Note: This is a response to George Perkovich’s essay posted earlier on this site as a “Guest Blog.”
George Perkovich and I seem indeed to have been penning our reactions to the October 1 Iranian negotiations at about the same time – no doubt both up too late at night, each of us jet-lagged on our respective overseas business trips. I sent him my thoughts through my e-mail distribution list, and George was kind enough -- in the spirit of friendly debate, as he put it -- to send me his own reactions to the talks. Having published his revised text as the previous entry on this blog, I offer here my further thoughts in response to his analysis.
I. Iranian Legalism
I was intrigued by George’s assessment of Iran’s commitment to depicting itself as following the path of virtue and legality in its relationships with other countries, for I have also noticed the Iranian penchant for legalistic vindication. One need only compare North Korea in this regard. Pyongyang is frankly contemptuous of international norms, and does not bother with any pretense of legality, whereas the regime in Tehran ties itself in rhetorical knots in order to claim, however implausibly, that it is not violating the law. I have also long argued that Iran is very self-consciously engaged in a highly legalistic struggle to shape, and indeed to co-opt, the international community’s interpretation of the peaceful use provisions (Article IV) of the Nuclear Nonproliferation Treaty (NPT) – a struggle in which the United States and its allies, while ostensibly concerned about nonproliferation, have thus far quiet embarrassingly fled the field. The phenomenon of Iran’s recent penchant for legalistic discourse in the nuclear arena is an interesting one, and may perhaps reflect a trait of its “national character.” George is right that “[l]aw provides leverage to those who use it best,” and I join him in being interested in ways in which to leverage Tehran’s attraction to legal argumentation in helping resolve the current nuclear crisis.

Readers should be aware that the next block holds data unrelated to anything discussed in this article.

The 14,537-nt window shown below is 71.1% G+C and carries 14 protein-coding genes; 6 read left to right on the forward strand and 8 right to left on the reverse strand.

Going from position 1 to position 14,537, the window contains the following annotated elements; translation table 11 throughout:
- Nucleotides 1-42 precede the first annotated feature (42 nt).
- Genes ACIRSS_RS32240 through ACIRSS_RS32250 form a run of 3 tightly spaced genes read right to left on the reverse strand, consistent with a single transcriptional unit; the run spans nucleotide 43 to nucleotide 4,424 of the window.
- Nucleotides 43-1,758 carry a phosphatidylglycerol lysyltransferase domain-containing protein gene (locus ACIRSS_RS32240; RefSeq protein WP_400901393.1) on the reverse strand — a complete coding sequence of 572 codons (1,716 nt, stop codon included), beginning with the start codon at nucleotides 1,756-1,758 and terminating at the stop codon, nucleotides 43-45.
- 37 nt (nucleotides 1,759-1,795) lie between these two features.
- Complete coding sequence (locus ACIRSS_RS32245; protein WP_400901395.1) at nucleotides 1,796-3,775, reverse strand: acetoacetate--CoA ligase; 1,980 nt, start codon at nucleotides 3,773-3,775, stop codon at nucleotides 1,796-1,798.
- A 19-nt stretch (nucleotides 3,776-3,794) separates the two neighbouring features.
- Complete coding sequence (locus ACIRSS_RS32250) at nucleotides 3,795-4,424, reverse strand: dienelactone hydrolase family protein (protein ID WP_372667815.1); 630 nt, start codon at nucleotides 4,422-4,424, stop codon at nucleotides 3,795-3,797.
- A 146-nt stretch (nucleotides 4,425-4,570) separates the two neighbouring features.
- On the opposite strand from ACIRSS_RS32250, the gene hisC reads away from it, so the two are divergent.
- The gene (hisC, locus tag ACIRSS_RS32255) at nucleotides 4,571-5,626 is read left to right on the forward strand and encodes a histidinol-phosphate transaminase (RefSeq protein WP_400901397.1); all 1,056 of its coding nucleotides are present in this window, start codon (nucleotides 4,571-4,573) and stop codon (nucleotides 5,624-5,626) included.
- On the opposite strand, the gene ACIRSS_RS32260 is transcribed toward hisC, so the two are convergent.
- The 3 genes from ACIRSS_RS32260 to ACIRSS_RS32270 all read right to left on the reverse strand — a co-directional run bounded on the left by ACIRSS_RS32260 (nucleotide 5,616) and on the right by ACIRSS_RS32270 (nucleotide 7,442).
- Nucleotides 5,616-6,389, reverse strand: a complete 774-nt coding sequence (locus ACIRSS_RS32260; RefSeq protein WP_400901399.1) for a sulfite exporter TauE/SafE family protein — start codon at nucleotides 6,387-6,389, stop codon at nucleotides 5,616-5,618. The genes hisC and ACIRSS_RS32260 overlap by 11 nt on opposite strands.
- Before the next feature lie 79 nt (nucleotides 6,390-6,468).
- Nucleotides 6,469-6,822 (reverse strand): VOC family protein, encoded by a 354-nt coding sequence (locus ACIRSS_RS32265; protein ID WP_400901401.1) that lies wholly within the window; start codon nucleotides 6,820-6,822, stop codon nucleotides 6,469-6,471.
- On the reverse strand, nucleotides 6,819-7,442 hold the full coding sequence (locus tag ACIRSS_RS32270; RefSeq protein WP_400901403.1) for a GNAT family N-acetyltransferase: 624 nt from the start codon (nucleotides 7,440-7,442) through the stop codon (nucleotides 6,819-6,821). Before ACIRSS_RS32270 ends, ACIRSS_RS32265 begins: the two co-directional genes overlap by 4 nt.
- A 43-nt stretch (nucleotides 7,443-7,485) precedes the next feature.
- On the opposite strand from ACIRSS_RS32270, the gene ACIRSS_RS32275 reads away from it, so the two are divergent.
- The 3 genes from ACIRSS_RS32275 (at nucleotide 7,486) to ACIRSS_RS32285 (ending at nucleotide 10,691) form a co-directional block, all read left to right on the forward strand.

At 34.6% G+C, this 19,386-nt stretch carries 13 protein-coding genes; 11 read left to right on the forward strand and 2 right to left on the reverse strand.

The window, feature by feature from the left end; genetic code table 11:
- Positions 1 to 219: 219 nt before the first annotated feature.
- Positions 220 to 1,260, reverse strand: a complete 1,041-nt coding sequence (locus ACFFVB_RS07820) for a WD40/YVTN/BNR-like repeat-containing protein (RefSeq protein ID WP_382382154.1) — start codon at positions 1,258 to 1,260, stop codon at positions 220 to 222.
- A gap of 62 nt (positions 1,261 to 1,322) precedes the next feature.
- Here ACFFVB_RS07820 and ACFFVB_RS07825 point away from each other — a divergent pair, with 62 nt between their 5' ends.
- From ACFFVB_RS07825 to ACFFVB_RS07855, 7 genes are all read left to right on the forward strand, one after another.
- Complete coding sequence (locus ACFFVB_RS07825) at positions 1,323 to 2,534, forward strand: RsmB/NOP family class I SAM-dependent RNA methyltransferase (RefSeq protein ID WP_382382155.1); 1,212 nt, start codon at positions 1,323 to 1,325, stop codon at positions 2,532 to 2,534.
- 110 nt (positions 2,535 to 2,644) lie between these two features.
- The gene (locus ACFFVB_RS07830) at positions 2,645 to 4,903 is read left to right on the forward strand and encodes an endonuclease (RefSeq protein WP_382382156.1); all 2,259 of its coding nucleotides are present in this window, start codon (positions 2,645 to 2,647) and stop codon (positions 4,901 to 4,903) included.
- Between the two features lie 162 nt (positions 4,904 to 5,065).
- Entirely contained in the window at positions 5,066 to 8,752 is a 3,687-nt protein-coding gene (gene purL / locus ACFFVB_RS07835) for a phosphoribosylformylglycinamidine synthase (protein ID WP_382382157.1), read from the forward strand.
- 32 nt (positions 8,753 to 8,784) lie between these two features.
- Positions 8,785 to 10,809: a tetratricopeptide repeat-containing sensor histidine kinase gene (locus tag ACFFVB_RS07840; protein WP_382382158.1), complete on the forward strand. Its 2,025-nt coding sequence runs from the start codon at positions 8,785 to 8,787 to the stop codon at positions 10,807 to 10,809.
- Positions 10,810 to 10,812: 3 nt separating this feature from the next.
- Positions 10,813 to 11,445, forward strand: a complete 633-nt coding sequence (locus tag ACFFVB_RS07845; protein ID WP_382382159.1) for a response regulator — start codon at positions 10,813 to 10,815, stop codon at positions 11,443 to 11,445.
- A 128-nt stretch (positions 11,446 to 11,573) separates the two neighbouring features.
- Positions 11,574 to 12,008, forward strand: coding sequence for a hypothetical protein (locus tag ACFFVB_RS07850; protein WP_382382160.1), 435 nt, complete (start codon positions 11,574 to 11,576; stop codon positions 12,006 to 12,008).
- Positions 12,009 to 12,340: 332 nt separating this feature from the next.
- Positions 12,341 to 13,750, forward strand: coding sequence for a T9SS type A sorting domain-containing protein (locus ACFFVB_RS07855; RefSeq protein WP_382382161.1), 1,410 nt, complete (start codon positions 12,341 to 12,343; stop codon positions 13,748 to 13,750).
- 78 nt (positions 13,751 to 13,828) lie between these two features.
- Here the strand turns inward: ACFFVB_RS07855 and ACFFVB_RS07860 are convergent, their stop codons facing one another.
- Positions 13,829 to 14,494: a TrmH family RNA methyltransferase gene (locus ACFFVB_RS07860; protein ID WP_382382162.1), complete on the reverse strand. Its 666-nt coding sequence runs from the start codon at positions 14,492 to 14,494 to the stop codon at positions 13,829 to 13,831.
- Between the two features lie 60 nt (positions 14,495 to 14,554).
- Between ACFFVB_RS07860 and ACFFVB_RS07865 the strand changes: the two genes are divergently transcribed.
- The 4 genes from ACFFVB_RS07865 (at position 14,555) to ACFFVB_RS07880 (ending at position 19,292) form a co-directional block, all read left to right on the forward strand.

Nevertheless, George’s analysis sounded a trifle optimistic to me. To be sure, as we’ve seen again and again since the first revelations about the Natanz and Arak facilities surfaced publicly in 2002, Iran places great stock in claiming not to be a shameless scofflaw. This does not, however, seem to have constrained its behavior in any way more significant than forcing its diplomats to spend time giving voice to convoluted pseudo-legal rationalizations in meetings of the International Atomic Energy Agency (IAEA) Board of Governors, Preparatory Committee meetings of the Nuclear Nonproliferation Treaty (NPT), and letters to the IAEA Director-General.